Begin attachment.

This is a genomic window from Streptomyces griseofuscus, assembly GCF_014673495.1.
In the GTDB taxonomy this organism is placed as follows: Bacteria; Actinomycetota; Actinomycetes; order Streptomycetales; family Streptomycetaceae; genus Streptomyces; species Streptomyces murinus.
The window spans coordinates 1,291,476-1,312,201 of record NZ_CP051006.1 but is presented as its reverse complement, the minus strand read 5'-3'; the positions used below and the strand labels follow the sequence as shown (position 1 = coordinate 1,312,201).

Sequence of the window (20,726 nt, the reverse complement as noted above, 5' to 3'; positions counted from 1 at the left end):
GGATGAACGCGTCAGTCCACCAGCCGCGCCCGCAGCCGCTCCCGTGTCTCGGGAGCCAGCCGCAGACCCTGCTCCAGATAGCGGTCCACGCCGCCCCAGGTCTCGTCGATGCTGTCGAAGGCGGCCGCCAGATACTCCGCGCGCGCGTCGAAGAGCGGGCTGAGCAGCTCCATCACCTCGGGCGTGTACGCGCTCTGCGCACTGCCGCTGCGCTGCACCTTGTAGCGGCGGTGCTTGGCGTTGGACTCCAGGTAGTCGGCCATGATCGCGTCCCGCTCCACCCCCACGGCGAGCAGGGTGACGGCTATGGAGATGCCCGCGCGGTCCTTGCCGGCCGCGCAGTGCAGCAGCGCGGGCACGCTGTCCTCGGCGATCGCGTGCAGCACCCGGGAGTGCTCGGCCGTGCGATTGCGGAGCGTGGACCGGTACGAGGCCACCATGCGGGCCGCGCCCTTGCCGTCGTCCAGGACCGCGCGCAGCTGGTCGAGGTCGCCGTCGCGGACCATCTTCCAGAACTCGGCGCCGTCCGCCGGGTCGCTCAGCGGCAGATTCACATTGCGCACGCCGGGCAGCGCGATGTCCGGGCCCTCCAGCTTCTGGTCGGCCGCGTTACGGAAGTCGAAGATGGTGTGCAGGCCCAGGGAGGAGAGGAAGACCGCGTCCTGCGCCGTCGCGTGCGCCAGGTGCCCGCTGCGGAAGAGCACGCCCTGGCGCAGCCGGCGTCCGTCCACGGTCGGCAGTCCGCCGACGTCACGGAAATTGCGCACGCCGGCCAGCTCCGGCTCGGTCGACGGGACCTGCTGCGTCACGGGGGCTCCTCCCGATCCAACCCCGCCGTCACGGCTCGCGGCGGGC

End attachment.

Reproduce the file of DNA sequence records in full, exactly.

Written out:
This is a genomic window from Streptomyces griseofuscus, assembly GCF_014673495.1.
In the GTDB taxonomy this organism is placed as follows: Bacteria; Actinomycetota; Actinomycetes; order Streptomycetales; family Streptomycetaceae; genus Streptomyces; species Streptomyces murinus.
The window spans coordinates 1,291,476-1,312,201 of record NZ_CP051006.1 but is presented as its reverse complement, the minus strand read 5'-3'; the positions used below and the strand labels follow the sequence as shown (position 1 = coordinate 1,312,201).

Sequence of the window (20,726 nt, the reverse complement as noted above, 5' to 3'; positions counted from 1 at the left end):
GGATGAACGCGTCAGTCCACCAGCCGCGCCCGCAGCCGCTCCCGTGTCTCGGGAGCCAGCCGCAGACCCTGCTCCAGATAGCGGTCCACGCCGCCCCAGGTCTCGTCGATGCTGTCGAAGGCGGCCGCCAGATACTCCGCGCGCGCGTCGAAGAGCGGGCTGAGCAGCTCCATCACCTCGGGCGTGTACGCGCTCTGCGCACTGCCGCTGCGCTGCACCTTGTAGCGGCGGTGCTTGGCGTTGGACTCCAGGTAGTCGGCCATGATCGCGTCCCGCTCCACCCCCACGGCGAGCAGGGTGACGGCTATGGAGATGCCCGCGCGGTCCTTGCCGGCCGCGCAGTGCAGCAGCGCGGGCACGCTGTCCTCGGCGATCGCGTGCAGCACCCGGGAGTGCTCGGCCGTGCGATTGCGGAGCGTGGACCGGTACGAGGCCACCATGCGGGCCGCGCCCTTGCCGTCGTCCAGGACCGCGCGCAGCTGGTCGAGGTCGCCGTCGCGGACCATCTTCCAGAACTCGGCGCCGTCCGCCGGGTCGCTCAGCGGCAGATTCACATTGCGCACGCCGGGCAGCGCGATGTCCGGGCCCTCCAGCTTCTGGTCGGCCGCGTTACGGAAGTCGAAGATGGTGTGCAGGCCCAGGGAGGAGAGGAAGACCGCGTCCTGCGCCGTCGCGTGCGCCAGGTGCCCGCTGCGGAAGAGCACGCCCTGGCGCAGCCGGCGTCCGTCCACGGTCGGCAGTCCGCCGACGTCACGGAAATTGCGCACGCCGGCCAGCTCCGGCTCGGTCGACGGGACCTGCTGCGTCACGGGGGCTCCTCCCGATCCAACCCCGCCGTCACGGCTCGCGGCGGGC